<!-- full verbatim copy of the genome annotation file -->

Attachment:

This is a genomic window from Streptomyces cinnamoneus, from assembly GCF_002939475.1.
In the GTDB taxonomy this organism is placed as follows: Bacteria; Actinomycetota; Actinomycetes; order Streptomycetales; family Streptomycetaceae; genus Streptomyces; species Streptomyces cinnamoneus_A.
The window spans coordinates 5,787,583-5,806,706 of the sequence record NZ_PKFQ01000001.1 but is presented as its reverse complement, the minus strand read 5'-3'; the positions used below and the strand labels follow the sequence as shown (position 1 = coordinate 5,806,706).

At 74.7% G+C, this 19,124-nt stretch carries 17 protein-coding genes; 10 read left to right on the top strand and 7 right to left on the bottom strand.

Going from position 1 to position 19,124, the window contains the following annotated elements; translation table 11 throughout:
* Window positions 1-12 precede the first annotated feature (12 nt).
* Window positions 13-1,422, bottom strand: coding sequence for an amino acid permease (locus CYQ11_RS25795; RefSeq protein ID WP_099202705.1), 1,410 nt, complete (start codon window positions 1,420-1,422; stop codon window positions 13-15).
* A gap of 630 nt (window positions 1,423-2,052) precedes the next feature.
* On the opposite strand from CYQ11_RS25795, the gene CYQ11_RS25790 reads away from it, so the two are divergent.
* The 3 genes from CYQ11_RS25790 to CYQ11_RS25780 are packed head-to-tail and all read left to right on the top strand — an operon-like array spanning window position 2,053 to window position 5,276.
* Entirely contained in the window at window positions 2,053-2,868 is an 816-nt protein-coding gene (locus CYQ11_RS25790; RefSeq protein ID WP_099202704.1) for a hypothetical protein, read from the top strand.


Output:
This is a genomic window from Streptomyces cinnamoneus, from assembly GCF_002939475.1.
In the GTDB taxonomy this organism is placed as follows: Bacteria; Actinomycetota; Actinomycetes; order Streptomycetales; family Streptomycetaceae; genus Streptomyces; species Streptomyces cinnamoneus_A.
The window spans coordinates 5,787,583-5,806,706 of the sequence record NZ_PKFQ01000001.1 but is presented as its reverse complement, the minus strand read 5'-3'; the positions used below and the strand labels follow the sequence as shown (position 1 = coordinate 5,806,706).

At 74.7% G+C, this 19,124-nt stretch carries 17 protein-coding genes; 10 read left to right on the top strand and 7 right to left on the bottom strand.

Going from position 1 to position 19,124, the window contains the following annotated elements; translation table 11 throughout:
* Window positions 1-12 precede the first annotated feature (12 nt).
* Window positions 13-1,422, bottom strand: coding sequence for an amino acid permease (locus CYQ11_RS25795; RefSeq protein ID WP_099202705.1), 1,410 nt, complete (start codon window positions 1,420-1,422; stop codon window positions 13-15).
* A gap of 630 nt (window positions 1,423-2,052) precedes the next feature.
* On the opposite strand from CYQ11_RS25795, the gene CYQ11_RS25790 reads away from it, so the two are divergent.
* The 3 genes from CYQ11_RS25790 to CYQ11_RS25780 are packed head-to-tail and all read left to right on the top strand — an operon-like array spanning window position 2,053 to window position 5,276.
* Entirely contained in the window at window positions 2,053-2,868 is an 816-nt protein-coding gene (locus CYQ11_RS25790; RefSeq protein ID WP_099202704.1) for a hypothetical protein, read from the top strand.